Back down the track from yesterday we go. Me in particular. I plop down after losing traction on a rock, twist my left ankle, bruise my right wrist and sit there, nauseous and in pain. It takes me a while to recover and my hand and wrist are extremely sore. We go on. The pain ebbs then resurges. It is not great but probably okay [my hand is not broken, but is still bruised a month later]. We reach the turnoff to Salisbury Lodge, our hut for the night, and delve into the karst basin below Mt Arthur which is wild and intimidating. The track is most welcome, leading us through the maze of sinkholes and across half a metre wide ridges between neighbouring depressions.
We ascend an unnecessary hill before dropping to the base of Gordons Pyramid, and are forced to re-ascend the majority of the elevation we just gained and then lost, in order to climb to the top. From here we can see tonights goal, as well as the massive depressions along the potholes track and their mosaic of forest and grassland. The tree line is gnarled tawhai (Lophozonia menziesii), scattered along a ridge of pale sandy gravel that reminds me of Mt Titiroa, also a highly recommendable trip.
The stunted forest merges into taller tawhai (Fuscospora fusca) and is filled with tūī (Prosthemadera novaeseelandiae)song and fluttering. Kakaha (Astelia fragrans) emerges with a vengeance too, covering the entire forest floor. Then the terrain becomes a maze. But with a track to follow that’s okay. We dip into small depressions and sidle massive forested holes, minding our feet so as not to twist an ankle on the gnarled roots seeking hold in the creased karst formations.
The pothole track detour takes us through big open clearings encompassing massive sinkholes devoid of beech, but surrounded, and filled, by excellent tussock (Chionochloa rubra), hunangāmoho (Chionochloa conspicua) and Hebe (Veronica sp.). It is dusk when we see the hut, breathing out big plumes of moisture and treading over the mornings frost still populating shaded patches along the track. We trudge up the overgrown, muddy trail to the hut, during which I step in an ankle deep hole of mud and have to exert myself to remove my foot, in the process pushing Jaz (directly behind me) into a knee deep mud hole. He is not enthused. But we are only minutes from the lodge.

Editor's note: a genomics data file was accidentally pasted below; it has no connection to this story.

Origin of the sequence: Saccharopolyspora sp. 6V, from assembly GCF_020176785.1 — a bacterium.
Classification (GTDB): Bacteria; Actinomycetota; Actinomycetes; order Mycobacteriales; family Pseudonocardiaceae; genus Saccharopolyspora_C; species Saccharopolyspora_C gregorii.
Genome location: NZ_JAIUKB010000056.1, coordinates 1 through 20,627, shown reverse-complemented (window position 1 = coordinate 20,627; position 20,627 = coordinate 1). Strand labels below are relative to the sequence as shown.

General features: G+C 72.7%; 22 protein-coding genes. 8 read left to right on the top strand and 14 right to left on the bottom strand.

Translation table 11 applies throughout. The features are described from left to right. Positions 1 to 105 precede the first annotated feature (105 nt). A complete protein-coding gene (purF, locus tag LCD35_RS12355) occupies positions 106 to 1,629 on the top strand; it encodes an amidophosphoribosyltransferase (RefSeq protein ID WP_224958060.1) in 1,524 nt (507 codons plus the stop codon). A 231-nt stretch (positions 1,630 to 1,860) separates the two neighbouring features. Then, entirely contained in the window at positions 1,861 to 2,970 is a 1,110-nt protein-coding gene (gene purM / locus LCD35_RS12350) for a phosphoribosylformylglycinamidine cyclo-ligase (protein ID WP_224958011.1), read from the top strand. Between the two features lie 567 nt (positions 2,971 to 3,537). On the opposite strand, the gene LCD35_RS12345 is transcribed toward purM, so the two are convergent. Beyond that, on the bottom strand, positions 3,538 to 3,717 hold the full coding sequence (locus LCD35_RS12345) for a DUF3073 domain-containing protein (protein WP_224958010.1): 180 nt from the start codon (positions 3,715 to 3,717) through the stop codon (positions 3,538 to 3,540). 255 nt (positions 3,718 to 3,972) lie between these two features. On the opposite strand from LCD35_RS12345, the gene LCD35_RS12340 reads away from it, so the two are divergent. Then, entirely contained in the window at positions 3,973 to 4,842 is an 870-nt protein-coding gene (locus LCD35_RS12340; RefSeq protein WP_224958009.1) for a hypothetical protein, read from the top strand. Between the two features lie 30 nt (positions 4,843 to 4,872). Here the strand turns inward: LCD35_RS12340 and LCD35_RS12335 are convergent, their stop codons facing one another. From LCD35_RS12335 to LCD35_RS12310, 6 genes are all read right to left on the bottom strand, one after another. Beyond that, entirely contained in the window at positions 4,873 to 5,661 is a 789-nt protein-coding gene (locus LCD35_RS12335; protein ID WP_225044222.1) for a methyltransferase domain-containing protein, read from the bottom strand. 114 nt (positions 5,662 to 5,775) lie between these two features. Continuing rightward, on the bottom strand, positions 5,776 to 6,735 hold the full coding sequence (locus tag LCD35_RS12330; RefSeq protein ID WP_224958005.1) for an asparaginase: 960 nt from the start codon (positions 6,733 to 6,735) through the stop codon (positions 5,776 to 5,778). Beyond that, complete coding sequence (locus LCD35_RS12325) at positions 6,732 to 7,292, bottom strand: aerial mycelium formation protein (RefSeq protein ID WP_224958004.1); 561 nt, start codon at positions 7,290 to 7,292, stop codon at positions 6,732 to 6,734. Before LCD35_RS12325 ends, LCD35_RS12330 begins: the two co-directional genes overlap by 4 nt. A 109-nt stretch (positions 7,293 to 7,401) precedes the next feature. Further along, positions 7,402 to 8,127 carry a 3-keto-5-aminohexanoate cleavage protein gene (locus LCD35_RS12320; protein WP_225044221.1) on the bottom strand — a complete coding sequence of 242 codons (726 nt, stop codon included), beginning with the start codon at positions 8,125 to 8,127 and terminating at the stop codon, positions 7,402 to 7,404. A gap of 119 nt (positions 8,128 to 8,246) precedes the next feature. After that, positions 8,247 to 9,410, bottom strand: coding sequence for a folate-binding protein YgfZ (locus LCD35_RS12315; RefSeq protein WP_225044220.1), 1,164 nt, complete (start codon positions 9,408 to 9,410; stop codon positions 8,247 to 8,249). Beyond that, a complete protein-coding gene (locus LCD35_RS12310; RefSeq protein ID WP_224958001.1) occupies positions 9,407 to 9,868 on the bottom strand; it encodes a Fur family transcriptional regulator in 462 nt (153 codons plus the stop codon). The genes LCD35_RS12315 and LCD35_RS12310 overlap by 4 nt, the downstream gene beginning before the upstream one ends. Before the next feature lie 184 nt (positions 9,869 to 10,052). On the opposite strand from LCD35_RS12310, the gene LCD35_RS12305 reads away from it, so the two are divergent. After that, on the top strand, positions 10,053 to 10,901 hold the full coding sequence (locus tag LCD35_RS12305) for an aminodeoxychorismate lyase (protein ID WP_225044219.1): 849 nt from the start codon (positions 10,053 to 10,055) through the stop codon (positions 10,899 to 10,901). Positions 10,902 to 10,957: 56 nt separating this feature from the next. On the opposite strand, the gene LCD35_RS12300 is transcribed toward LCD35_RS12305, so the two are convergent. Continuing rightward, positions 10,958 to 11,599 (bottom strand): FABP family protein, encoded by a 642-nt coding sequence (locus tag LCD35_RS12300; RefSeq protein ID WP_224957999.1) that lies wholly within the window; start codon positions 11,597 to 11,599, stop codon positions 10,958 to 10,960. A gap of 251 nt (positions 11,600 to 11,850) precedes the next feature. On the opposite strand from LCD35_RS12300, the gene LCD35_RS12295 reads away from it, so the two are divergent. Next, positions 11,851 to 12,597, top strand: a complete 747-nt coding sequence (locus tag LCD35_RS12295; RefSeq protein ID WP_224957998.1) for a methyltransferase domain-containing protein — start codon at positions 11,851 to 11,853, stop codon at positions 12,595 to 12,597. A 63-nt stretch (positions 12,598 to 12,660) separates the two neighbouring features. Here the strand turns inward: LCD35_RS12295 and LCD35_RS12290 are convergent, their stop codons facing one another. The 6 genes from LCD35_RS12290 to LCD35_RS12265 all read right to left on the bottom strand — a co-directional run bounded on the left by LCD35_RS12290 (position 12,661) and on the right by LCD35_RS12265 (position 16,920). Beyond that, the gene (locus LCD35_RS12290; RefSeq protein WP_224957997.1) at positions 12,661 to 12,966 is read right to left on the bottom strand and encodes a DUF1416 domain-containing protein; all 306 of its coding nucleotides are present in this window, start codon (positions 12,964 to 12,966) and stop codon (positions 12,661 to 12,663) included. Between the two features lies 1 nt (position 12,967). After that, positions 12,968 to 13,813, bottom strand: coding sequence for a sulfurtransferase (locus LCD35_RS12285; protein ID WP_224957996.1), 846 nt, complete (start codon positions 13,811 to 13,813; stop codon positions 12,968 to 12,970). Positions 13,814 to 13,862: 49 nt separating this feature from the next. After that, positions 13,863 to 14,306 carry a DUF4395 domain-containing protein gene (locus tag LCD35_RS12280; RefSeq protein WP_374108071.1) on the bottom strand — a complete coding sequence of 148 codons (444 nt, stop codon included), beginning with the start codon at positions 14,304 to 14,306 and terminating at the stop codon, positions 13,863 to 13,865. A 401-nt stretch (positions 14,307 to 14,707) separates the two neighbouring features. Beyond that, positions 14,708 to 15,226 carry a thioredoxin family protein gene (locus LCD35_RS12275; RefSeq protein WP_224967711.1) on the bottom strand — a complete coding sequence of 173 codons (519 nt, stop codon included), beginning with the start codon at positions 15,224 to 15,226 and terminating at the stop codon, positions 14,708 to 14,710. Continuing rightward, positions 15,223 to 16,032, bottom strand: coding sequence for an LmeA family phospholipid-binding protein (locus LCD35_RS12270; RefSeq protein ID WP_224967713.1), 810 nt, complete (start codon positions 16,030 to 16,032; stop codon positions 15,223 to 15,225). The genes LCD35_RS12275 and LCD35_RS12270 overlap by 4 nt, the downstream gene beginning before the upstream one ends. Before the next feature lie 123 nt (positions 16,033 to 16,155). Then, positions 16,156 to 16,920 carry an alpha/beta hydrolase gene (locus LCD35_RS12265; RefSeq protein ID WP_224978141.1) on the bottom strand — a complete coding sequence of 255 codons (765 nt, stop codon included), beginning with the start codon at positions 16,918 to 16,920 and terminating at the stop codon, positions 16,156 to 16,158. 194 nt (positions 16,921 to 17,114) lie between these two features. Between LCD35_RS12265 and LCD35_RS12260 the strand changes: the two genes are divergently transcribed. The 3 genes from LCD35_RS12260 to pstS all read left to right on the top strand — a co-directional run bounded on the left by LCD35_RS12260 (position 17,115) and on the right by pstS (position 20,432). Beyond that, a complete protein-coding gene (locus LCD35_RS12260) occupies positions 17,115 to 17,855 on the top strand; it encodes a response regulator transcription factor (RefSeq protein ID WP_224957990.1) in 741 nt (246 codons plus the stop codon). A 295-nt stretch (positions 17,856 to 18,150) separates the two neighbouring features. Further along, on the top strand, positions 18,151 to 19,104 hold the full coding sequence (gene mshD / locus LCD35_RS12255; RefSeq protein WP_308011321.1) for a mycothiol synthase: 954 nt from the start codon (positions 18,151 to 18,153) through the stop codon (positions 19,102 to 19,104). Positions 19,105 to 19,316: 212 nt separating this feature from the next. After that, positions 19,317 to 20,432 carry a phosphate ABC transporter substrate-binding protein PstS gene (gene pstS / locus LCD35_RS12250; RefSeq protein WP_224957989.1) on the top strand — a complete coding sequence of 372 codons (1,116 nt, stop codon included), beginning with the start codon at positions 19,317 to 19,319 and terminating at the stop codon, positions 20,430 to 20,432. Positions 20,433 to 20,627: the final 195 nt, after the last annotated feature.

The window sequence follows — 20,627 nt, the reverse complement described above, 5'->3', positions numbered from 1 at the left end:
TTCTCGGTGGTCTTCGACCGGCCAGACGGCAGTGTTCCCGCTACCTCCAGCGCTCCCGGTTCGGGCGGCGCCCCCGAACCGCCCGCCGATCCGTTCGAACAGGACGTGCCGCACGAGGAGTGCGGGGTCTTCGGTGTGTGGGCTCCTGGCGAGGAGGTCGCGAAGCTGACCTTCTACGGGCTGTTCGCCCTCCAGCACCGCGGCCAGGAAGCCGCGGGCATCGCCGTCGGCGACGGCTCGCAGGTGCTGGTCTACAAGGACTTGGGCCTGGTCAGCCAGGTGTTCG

The lodge is indeed a lodge. With ample firewood (which to my great disappointment I am unable to chop due to my damaged hand), a massive bunk room, a tap and fancy composting toilets with lights. We are not alone tonight but the stars are out and the weka are screeching.
43.46 km | 19:27 | 3307 m | ASBESTOS COTTAGE
After a breakfast of Mi Goreng the lodge is thoroughly cleaned and both parties depart our respective ways. I point out which weka is the male to Jaz (the fatter and lighter coloured one), based on who was on top during the brief intercourse I had unwillingly observed earlier.
The Tablelands do not disappoint. Tongues of gnarled beech protrude into the tussock expanses and every now and then we pass through the relatively sparse, lichen covered forest before emerging back into the misty tall tussocklands dripping with moisture.
We pop to Bishops Cave, or arch, and spot some quite unhappy, partially trodden on native forget-me-not (Myosotis sp.) [please take care if you wander around caves and bluffs so as not to step on our native flora, as it is often endangered], as well as an enormous purple pouch fungus. Soon after we find another massive pouch fungus, this one orange-yellow. It isn’t far to Balloon Hut, and the edge of the Tableland, and after a short break watching the mist closing in and settling on our route we start the climb to Lake Peel. During brief clearances we admire sheets of mist rolling over the hills, slipping off the edges of the massive limestone bluffs lining the Leslie River valley.
Approaching Lake Peel we sidle through shrubby boulderfields inhabited by weka, then huddle on some rocks overlooking Deep Creek to have lunch just as the first few raindrops begin to fall. Back on the trail I walk straight past some lovely native forget-me-not (Myosotis sp.) clumps and Jaz pulls me back to admire them and gloat. Then the rain becomes a bit more persistent and the views cease for the remainder of the day.
The ridge above Cobb Reservoir is lovely even without the views. As botanists we really only need to be able to see a few metres either side of us to be sufficiently entertained. We admire tall tussock, various types of beech, regenerating mānuka (Leptospermum scoparium) forest, and the remnants of a tutu (Coriaria sarmentosa) field that has died back for winter. At the junction with the track down to the Cobb Reservoir we run into Annie and Mary from Salisbury Lodge. Out of the 400 m of overlapping track we somehow timed it exactly the same despite our different route choices.
We catch up on their day then continue along Cobb Ridge. There is excellent caged pirirangi (Peraxilla tetrapetala) and a very disappointing wetland, and a very good wetland. Eventually we reach the final, brutal climb to pt. 1154 m. Luckily the random unmaintained track mentioned in a Wilderness magazine is very well marked and we follow it down to Asbestos Cottage. My pack strap breaks as I hurtle down the damp slippery track, but it is fixable — after a trip to Twin Needle. Once at the cottage, Jaz sorts out a temporary fix with one of the handy reusable zip ties I carry on my pack for just such an occasion.